The latest poll conducted in the United States by Redfield & Wilton Strategies explored key questions surrounding the American political system, surveying the support that a range of proposed changes would attract from the American public. Overall, our research finds a degree of support for abolishing the Electoral College, but opposition to removing the two-term limit for U.S. Presidents, lowering the voting age to 16, or giving imprisoned U.S. citizens the right to vote.
Overall, 42% of Americans say they approve of the electoral system currently used to elect U.S. Presidents, whereas 28% say they disapprove. Delving deeper into the data, support for the current system is lower among those who voted for Joe Biden in 2020 (38%) than among those who voted for Donald Trump (50%). Age is also a salient schism, with only 15% of those aged 18 to 24 saying they disapprove of the current system, but 39% of those aged 65 and older expressing this view.
However, despite the plurality of Americans saying they approve of the current electoral system, a plurality of 39% say they would support abolishing the Electoral College, whereas 27% say they would oppose. A further 26% say they would neither support nor oppose this change. In terms of the political divide, abolishing the Electoral College attracts notably lower levels of support from 2020 Trump voters (24%) than from 2020 Biden voters (57%).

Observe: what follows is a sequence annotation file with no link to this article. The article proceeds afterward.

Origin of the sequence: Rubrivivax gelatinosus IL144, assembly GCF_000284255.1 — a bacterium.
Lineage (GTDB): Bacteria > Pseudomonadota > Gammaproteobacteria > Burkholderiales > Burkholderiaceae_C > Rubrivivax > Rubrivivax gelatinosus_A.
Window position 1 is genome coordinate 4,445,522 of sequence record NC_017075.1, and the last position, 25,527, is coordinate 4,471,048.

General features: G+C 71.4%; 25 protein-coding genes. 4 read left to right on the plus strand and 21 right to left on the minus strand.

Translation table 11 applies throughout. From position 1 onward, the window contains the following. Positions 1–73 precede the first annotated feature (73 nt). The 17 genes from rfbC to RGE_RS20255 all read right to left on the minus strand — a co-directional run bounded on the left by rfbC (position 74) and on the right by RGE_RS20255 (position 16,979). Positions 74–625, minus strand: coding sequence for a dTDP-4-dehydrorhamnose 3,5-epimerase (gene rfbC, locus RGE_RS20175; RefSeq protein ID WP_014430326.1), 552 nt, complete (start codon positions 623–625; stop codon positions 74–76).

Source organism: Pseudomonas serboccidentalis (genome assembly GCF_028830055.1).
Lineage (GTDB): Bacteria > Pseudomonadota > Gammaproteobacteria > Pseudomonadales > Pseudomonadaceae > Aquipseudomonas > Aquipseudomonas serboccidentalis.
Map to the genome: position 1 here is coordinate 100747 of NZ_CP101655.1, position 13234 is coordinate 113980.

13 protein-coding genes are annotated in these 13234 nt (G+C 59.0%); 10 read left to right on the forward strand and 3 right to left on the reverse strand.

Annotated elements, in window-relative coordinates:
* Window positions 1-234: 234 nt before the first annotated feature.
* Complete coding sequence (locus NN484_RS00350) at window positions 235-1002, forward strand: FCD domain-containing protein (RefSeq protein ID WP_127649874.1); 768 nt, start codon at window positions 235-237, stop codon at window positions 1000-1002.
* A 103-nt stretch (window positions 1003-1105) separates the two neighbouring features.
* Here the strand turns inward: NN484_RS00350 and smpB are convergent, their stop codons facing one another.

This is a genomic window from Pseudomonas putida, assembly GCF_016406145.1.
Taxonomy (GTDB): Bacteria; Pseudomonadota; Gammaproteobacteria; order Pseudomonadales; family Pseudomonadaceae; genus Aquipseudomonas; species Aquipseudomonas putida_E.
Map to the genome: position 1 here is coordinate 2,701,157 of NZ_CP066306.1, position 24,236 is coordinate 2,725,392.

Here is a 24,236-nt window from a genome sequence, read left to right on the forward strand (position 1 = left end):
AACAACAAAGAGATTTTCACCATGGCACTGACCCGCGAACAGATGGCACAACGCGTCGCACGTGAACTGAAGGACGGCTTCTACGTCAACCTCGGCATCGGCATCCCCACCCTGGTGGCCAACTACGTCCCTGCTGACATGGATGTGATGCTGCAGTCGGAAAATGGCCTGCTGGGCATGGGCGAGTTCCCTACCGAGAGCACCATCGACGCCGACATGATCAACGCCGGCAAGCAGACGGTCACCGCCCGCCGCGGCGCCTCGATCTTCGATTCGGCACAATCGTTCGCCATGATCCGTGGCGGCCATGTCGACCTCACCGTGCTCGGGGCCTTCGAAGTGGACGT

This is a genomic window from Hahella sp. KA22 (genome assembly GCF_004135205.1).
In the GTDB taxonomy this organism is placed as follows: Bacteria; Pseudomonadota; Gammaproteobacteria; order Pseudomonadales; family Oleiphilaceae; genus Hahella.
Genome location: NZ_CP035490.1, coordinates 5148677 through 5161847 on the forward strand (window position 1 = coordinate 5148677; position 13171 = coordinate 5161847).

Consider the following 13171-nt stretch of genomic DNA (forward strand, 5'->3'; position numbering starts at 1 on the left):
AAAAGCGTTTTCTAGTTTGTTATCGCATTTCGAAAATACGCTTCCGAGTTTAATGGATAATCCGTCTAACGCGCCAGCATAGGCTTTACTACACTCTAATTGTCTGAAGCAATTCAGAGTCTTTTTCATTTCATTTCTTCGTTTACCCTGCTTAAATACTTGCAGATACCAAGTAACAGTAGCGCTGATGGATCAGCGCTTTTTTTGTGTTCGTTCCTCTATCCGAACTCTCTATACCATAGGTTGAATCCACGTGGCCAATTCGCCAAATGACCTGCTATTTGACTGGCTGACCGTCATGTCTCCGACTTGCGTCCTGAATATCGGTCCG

In contrast to the plurality support for abolishing the Electoral College, only 27% of Americans would support removing the two-term limit for U.S. Presidents, compared to 46% who would oppose. The level of support or opposition to such a policy is virtually on par among those who voted for Donald Trump and those who voted for Joe Biden in the 2020 Presidential Election.
Further, the majority of Americans (62%) disagree that the minimum voting age should be lowered from 18 to 16, whereas 22% agree. Younger respondents are more likely to be supportive of this change, with 47% of those aged 18 to 24 saying they agree that the voting age should be lowered, compared to only 5% of those aged 65 and older and 12% of those aged 45 to 54.
Likewise, a majority of Americans (51%) oppose imprisoned U.S. citizens having the right to vote, whereas 28% think they should be able to vote. While 2020 Donald Trump voters are strongly opposed to imprisoned citizens being able to vote (16% support and 70% oppose), Joe Biden voters are almost evenly divided, with 40% supporting and 38% opposing the right to vote of imprisoned Americans.
While a plurality of Americans initially say they approve of the current electoral system used to elect their President, we also find that a plurality in fact would support abolishing the Electoral College—a view that is particularly popular among those who voted for Joe Biden. However, support for this measure across the population as a whole is still far more limited, suggesting that it is unlikely that political capital will be expended on attempting to enact such a constitutionally complicated change. Further, other changes (such as removing term limits or lowering the voting age) attract even more limited support.